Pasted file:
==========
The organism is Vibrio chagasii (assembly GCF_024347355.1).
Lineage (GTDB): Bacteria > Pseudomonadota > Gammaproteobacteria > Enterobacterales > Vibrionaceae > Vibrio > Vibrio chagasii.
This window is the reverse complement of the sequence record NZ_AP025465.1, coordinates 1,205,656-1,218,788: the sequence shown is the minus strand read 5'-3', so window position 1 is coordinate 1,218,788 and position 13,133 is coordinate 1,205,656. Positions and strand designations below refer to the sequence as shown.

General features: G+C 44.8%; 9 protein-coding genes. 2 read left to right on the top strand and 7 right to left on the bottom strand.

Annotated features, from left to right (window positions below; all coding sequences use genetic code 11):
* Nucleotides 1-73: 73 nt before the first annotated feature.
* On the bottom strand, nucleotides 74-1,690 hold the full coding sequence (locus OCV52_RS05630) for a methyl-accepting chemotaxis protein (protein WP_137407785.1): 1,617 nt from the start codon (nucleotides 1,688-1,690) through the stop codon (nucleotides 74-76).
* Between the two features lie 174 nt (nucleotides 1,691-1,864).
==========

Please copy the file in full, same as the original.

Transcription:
The organism is Vibrio chagasii (assembly GCF_024347355.1).
Lineage (GTDB): Bacteria > Pseudomonadota > Gammaproteobacteria > Enterobacterales > Vibrionaceae > Vibrio > Vibrio chagasii.
This window is the reverse complement of the sequence record NZ_AP025465.1, coordinates 1,205,656-1,218,788: the sequence shown is the minus strand read 5'-3', so window position 1 is coordinate 1,218,788 and position 13,133 is coordinate 1,205,656. Positions and strand designations below refer to the sequence as shown.

General features: G+C 44.8%; 9 protein-coding genes. 2 read left to right on the top strand and 7 right to left on the bottom strand.

Annotated features, from left to right (window positions below; all coding sequences use genetic code 11):
* Nucleotides 1-73: 73 nt before the first annotated feature.
* On the bottom strand, nucleotides 74-1,690 hold the full coding sequence (locus OCV52_RS05630) for a methyl-accepting chemotaxis protein (protein WP_137407785.1): 1,617 nt from the start codon (nucleotides 1,688-1,690) through the stop codon (nucleotides 74-76).
* Between the two features lie 174 nt (nucleotides 1,691-1,864).